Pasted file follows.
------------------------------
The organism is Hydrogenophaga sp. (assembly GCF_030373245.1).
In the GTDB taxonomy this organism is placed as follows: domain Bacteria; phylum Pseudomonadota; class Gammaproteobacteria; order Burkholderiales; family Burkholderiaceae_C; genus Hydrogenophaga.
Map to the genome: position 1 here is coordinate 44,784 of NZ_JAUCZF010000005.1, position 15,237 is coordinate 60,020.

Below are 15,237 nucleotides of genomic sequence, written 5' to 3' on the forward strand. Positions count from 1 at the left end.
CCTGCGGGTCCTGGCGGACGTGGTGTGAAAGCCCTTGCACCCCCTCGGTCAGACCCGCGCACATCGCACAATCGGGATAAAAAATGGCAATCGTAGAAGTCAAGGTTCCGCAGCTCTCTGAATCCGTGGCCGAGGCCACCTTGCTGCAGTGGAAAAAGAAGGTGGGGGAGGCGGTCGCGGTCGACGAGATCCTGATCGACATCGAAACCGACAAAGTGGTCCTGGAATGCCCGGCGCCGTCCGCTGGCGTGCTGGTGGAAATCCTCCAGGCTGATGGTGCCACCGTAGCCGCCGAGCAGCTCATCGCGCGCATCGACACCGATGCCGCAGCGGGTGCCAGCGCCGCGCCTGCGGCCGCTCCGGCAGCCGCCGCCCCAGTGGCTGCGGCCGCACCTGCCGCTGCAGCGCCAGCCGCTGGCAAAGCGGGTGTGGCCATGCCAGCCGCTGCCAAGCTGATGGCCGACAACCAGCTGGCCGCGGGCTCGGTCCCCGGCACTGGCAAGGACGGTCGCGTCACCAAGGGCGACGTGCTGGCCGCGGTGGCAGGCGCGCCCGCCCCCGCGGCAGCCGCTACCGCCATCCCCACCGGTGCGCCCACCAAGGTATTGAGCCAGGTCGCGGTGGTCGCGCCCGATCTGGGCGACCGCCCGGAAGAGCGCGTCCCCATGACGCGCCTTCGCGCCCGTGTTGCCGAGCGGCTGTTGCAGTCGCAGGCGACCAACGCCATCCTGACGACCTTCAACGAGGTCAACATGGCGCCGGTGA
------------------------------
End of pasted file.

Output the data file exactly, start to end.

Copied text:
The organism is Hydrogenophaga sp. (assembly GCF_030373245.1).
In the GTDB taxonomy this organism is placed as follows: domain Bacteria; phylum Pseudomonadota; class Gammaproteobacteria; order Burkholderiales; family Burkholderiaceae_C; genus Hydrogenophaga.
Map to the genome: position 1 here is coordinate 44,784 of NZ_JAUCZF010000005.1, position 15,237 is coordinate 60,020.

Below are 15,237 nucleotides of genomic sequence, written 5' to 3' on the forward strand. Positions count from 1 at the left end.
CCTGCGGGTCCTGGCGGACGTGGTGTGAAAGCCCTTGCACCCCCTCGGTCAGACCCGCGCACATCGCACAATCGGGATAAAAAATGGCAATCGTAGAAGTCAAGGTTCCGCAGCTCTCTGAATCCGTGGCCGAGGCCACCTTGCTGCAGTGGAAAAAGAAGGTGGGGGAGGCGGTCGCGGTCGACGAGATCCTGATCGACATCGAAACCGACAAAGTGGTCCTGGAATGCCCGGCGCCGTCCGCTGGCGTGCTGGTGGAAATCCTCCAGGCTGATGGTGCCACCGTAGCCGCCGAGCAGCTCATCGCGCGCATCGACACCGATGCCGCAGCGGGTGCCAGCGCCGCGCCTGCGGCCGCTCCGGCAGCCGCCGCCCCAGTGGCTGCGGCCGCACCTGCCGCTGCAGCGCCAGCCGCTGGCAAAGCGGGTGTGGCCATGCCAGCCGCTGCCAAGCTGATGGCCGACAACCAGCTGGCCGCGGGCTCGGTCCCCGGCACTGGCAAGGACGGTCGCGTCACCAAGGGCGACGTGCTGGCCGCGGTGGCAGGCGCGCCCGCCCCCGCGGCAGCCGCTACCGCCATCCCCACCGGTGCGCCCACCAAGGTATTGAGCCAGGTCGCGGTGGTCGCGCCCGATCTGGGCGACCGCCCGGAAGAGCGCGTCCCCATGACGCGCCTTCGCGCCCGTGTTGCCGAGCGGCTGTTGCAGTCGCAGGCGACCAACGCCATCCTGACGACCTTCAACGAGGTCAACATGGCGCCGGTGA